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Patent thickets, licensing and innovative performance

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  • Iain M. Cockburn
  • Megan J. MacGarvie
  • Elisabeth Müller

Abstract

We examine the relationship between fragmented intellectual property (IP) rights and the innovative performance of firms, taking into consideration the role played by in-licensing of IP. We find that firms facing more fragmented IP landscapes have a higher probability of in-licensing. We observe a negative relationship between IP fragmentation and innovative performance, but only for firms that engage in in-licensing. In contrast, greater IP fragmentation is associated with higher innovative performance for firms that do not in-license. Furthermore, the effects of fragmentation on innovation also appear to depend on the size of a firm's patent portfolio. These results suggest that the effects of fragmentation of upstream IP rights are not uniform, and instead vary according to the characteristics of the downstream firm. Copyright 2010 The Author 2010. Published by Oxford University Press on behalf of Associazione ICC. All rights reserved., Oxford University Press.

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Bibliographic Info

Article provided by Oxford University Press in its journal Industrial and Corporate Change.

Volume (Year): 19 (2010)
Issue (Month): 3 (June)
Pages: 899-925

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Handle: RePEc:oup:indcch:v:19:y:2010:i:3:p:899-925

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  1. James Bessen & Eric Maskin, 2009. "Sequential innovation, patents, and imitation," RAND Journal of Economics, RAND Corporation, vol. 40(4), pages 611-635.
  2. Czarnitzki, Dirk & Kraft, Kornelius, 2005. "License Expenditures of Incumbents and Potential Entrants: An Empirical Analysis of Firm Behavior," ZEW Discussion Papers 05-35, ZEW - Zentrum für Europäische Wirtschaftsforschung / Center for European Economic Research.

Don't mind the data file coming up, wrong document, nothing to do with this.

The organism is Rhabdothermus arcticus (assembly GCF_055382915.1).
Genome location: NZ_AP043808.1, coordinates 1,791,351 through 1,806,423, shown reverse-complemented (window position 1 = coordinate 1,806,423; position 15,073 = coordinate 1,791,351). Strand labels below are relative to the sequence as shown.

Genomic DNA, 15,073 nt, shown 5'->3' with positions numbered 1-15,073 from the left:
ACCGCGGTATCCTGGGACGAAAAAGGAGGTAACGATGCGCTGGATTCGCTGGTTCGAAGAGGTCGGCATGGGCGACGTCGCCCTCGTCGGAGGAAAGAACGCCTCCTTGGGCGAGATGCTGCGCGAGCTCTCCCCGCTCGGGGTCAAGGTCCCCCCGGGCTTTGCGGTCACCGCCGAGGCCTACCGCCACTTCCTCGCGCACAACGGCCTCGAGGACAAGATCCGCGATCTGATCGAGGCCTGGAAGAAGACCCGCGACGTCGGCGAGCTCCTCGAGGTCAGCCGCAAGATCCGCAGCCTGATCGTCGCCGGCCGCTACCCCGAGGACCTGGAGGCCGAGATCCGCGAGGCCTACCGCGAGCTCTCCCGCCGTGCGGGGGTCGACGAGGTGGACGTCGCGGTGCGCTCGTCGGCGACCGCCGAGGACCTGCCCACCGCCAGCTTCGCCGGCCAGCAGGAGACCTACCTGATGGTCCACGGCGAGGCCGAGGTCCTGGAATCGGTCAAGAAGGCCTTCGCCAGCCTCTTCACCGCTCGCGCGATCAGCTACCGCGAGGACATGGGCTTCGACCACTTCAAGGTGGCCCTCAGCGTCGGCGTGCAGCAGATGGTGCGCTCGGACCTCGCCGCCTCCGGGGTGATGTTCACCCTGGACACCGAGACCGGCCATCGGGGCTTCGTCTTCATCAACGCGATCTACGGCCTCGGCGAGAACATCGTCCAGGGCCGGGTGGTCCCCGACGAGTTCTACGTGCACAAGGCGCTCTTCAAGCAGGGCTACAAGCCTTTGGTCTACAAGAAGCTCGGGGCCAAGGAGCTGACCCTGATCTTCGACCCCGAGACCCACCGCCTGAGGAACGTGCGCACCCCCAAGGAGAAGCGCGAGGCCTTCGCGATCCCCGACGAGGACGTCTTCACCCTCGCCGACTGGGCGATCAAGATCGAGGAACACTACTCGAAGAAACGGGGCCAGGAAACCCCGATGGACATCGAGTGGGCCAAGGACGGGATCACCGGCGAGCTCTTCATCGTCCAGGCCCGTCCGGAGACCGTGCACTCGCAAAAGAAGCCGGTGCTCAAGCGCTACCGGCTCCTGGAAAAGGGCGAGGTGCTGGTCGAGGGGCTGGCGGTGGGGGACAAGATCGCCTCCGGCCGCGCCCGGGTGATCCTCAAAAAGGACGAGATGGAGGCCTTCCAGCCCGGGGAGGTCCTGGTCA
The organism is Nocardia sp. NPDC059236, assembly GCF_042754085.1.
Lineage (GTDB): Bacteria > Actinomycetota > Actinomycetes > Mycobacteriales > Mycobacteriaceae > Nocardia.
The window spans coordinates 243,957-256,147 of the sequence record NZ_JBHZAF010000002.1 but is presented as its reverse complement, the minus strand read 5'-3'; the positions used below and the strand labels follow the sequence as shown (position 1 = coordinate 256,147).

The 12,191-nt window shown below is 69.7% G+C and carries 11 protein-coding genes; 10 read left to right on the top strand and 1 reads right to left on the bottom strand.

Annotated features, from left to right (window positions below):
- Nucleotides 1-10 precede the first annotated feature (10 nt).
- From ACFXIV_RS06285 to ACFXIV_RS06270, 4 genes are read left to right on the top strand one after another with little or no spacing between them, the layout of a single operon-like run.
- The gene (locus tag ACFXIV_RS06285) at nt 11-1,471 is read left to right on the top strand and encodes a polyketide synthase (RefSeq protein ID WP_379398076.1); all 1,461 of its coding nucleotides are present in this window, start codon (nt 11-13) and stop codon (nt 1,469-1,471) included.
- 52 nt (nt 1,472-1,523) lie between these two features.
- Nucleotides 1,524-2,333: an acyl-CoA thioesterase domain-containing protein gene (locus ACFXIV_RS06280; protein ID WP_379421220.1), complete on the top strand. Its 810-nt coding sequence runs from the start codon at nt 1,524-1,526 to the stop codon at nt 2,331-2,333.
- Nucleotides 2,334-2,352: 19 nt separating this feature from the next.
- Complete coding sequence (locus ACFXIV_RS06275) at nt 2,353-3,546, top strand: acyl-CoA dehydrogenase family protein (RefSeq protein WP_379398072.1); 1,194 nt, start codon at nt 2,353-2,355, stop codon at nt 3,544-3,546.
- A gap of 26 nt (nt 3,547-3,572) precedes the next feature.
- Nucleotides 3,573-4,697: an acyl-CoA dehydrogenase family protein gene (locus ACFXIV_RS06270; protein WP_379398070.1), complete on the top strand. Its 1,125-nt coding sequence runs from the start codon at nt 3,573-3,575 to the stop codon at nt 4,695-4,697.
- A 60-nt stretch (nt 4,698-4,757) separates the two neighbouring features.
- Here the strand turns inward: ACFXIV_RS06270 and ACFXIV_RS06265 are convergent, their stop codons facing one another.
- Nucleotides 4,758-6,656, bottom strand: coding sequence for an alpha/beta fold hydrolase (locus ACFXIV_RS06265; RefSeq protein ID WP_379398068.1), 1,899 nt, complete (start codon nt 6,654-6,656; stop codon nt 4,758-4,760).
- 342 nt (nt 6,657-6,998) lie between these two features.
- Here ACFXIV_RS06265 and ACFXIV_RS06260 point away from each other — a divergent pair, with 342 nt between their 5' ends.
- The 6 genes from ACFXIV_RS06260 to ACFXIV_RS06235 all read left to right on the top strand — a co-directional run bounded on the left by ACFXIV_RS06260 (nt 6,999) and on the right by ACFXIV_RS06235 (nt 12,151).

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  7. Bessen, James, 2004. "Holdup and licensing of cumulative innovations with private information," Economics Letters, Elsevier, vol. 82(3), pages 321-326, March.
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  14. Ashish Arora & Andrea Fosfuri & Alfonso Gambardella, 2004. "Markets for Technology: The Economics of Innovation and Corporate Strategy," MIT Press Books, The MIT Press, edition 1, volume 1, number 0262511819, December.
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Citations

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Cited by:
  1. Grimpe, Christoph & Hussinger, Katrin, 2014. "Pre-empted patents, infringed patents and firms’ participation in markets for technology," Research Policy, Elsevier, vol. 43(3), pages 543-554.
  2. Dr Chiara Rosazza Bondibene, 2012. "A Study of Patent Thickets," NIESR Discussion Papers 11129, National Institute of Economic and Social Research.
  3. Dan Andrews & Chiara Criscuolo, 2013. "Knowledge-Based Capital, Innovation and Resource Allocation," OECD Economics Department Working Papers 1046, OECD Publishing.
  4. Schwiebacher, Franz, 2012. "Complementary assets, patent thickets and hold-up threats: Do transaction costs undermine investments in innovation?," ZEW Discussion Papers 12-015, ZEW - Zentrum für Europäische Wirtschaftsforschung / Center for European Economic Research.
  5. Schwiebacher, Franz, 2013. "Does fragmented or heterogeneous IP ownership stifle investments in innovation?," ZEW Discussion Papers 13-096, ZEW - Zentrum für Europäische Wirtschaftsforschung / Center for European Economic Research.
  6. NAGAOKA Sadao & NISHIMURA Yoichiro, 2014. "Complementarity, Fragmentation, and the Effects of Patent Thickets," Discussion papers 14001, Research Institute of Economy, Trade and Industry (RIETI).
  7. Fischer, Timo & Henkel, Joachim, 2012. "Patent trolls on markets for technology – An empirical analysis of NPEs’ patent acquisitions," Research Policy, Elsevier, vol. 41(9), pages 1519-1533.
  8. Gambardella, Alfonso & Giarratana, Marco S., 2013. "General technological capabilities, product market fragmentation, and markets for technology," Research Policy, Elsevier, vol. 42(2), pages 315-325.

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